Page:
The term “feminization of poverty” refers to the observation that in the US and elsewhere women often have fewer economic resources than do men and are more likely to be heads of single-parent families . Poverty is particularly feminized among black women . As shown in Table 1, almost one-half of black female heads of single-parent households live below the poverty level, and black mothers are twice as likely to have premature or low birth weight infants or to have infants that die in infancy than white mothers . Congenital infections, typically the result of primary cytomegalovirus (CMV) infection, toxoplasmosis, or syphilis during pregnancy, are important factors underlying these high rates of poor birth outcome. These congenital infections cause devastating long-term neurological dysfunction including cognitive impairments, intellectual retardation, and hearing and vision loss –. In this way, the major congenital infections are also important poverty-promoting factors causing billions of dollars in economic losses . In the US, black children and their mothers bear a disproportionate congenital disease burden . With respect to congenital CMV, black women exhibit a 4-fold increase in primary infection during pregnancy compared to white women, and when stratified for women between the ages of 12 and 19 there is almost a 50-fold increase . Of the estimated 27,002 primary CMV infections in pregnancy in the US estimated to occur annually, 6,652 of them occur in black women (Table 2) . Similarly, almost 55% of the cases of congenital syphilis occur among blacks , and blacks suffer from higher rates of toxoplasmosis than do whites (Table 2) . In addition to primary infections during pregnancy and congenital infections, black women also exhibit an approximately 10-fold higher prevalence of trichomoniasis (13.3%) than white (1.3%) women . Based on Murray's estimate that 13.3 million blacks live either in America 7 (rural South) and in America 8 (high-risk urban environments ), I estimate that approximately 880,000 black women in the US are infected with the protozoan parasite Trichomonas vaginalis (Table 2).
Disadvantaged Urban Enclaves (Inner Cities)
High-poverty areas in American inner cities are sometimes defined as neighborhoods where more than 40% of the population is poor . Jargowsky described such neighborhoods as ones that “tend to have a threatening appearance marked by dilapidated housing, vacant units with broken or boarded up windows, abandoned or burned out cars, and men ‘hanging out’ on street corners” . One measure of inner city poverty used by sociologists and economists is a dissimilarity index, which measures the degree of segregation by race and income, with blacks living in the poorest neighborhoods . The cities with the highest dissimilarity index are the Northeastern cities and the Midwestern cities near the Great Lakes (Figure 1) . Several neglected infections are present in these and other disadvantaged urban enclaves.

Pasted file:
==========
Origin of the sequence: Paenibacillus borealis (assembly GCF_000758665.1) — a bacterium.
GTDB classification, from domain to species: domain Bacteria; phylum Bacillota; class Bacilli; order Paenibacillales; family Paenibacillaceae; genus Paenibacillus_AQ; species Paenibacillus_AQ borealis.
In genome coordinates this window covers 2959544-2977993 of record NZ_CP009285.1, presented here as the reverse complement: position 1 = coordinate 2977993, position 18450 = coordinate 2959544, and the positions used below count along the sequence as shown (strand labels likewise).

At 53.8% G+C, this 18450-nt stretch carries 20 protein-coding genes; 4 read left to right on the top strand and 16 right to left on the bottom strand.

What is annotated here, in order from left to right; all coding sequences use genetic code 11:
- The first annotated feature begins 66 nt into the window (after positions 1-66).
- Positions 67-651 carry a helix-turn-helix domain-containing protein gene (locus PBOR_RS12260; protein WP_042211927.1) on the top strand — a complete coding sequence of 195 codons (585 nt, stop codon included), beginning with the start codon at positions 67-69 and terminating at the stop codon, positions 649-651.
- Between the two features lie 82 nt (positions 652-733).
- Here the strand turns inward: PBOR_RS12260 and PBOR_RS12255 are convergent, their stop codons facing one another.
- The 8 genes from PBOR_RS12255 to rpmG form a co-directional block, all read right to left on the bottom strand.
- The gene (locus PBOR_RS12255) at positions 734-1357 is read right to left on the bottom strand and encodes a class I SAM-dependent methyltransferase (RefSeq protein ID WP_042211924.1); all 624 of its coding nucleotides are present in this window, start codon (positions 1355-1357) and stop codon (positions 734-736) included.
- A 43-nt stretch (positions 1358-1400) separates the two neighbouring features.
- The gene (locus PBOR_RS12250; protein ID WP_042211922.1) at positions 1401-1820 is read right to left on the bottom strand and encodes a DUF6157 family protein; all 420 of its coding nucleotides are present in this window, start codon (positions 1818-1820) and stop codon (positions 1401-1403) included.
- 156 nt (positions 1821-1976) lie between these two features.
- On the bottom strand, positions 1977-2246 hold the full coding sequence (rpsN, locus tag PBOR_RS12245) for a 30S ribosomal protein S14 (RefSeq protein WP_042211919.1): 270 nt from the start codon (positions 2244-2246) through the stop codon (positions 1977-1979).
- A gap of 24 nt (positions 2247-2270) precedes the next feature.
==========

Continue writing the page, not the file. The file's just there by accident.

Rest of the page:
Rat-borne and louse-borne bacterial infections.
Over the last two decades, outbreaks of leptospirosis, a bacterial infection transmitted through rat urine and responsible for a serious hemorrhagic complication known as Weil's disease, have been reported among the poor living in Baltimore  and Detroit ,. Similarly, bartonellosis, caused by the gram-negative bacterium Bartonella quintana, has emerged among the homeless –. B. quintana is the cause of louse-borne trench fever, so named because it was common among soldiers living under extreme conditions in the trenches during World War I ,. Beginning in the 1990s, small outbreaks of B. quintana bacteremia and endocarditis was noted among the homeless living in Seattle, Washington, and elsewhere –. With global warming and increased flooding such rat- and louse-borne infections may increase among the homeless .
Toxocariasis is an important neglected infection of poverty among socioeconomically disadvantaged black children ,,. Playgrounds and sandboxes in poor urban neighborhoods are often contaminated with eggs of the dog roundworm, Toxocara canis ,. When children accidentally ingest these roundworms eggs the released larvae migrate through tissues to cause visceral larval migrans and eosinophilic granuloma of the liver ,, or ocular larva migrans ,. Another form of the disease, covert toxocariasis, has been associated with asthma ,,, and may possibly be linked to the rise in asthma observed in inner city children , as well as impaired cognitive development and lower intelligence ,,. Based on serologic studies that measure antibody to T. canis antigens, the prevalence rate of toxocariasis among inner city blacks living in Connecticut cities was found to be 10% and even higher among inner city Hispanics . As noted previously, the prevalence among socioeconomically disadvantaged blacks in the American South was as high as 30% . In an unpublished study from the CDC it was recently estimated that approximately 21% of blacks are seropositive ( and Peter Schantz, personal communication), indicating exposure to the parasite. I previously estimated that approximately 500,000 blacks are seropositive for T. canis antibody . However, based on the estimate that 13.3 million impoverished blacks live in America 7 and 8  and prevalence estimates between 10% and 21%, as many as 1.3 million to 2.8 million individuals may be exposed or infected (Table 2).
African Refugees and Other Special Immigrant Groups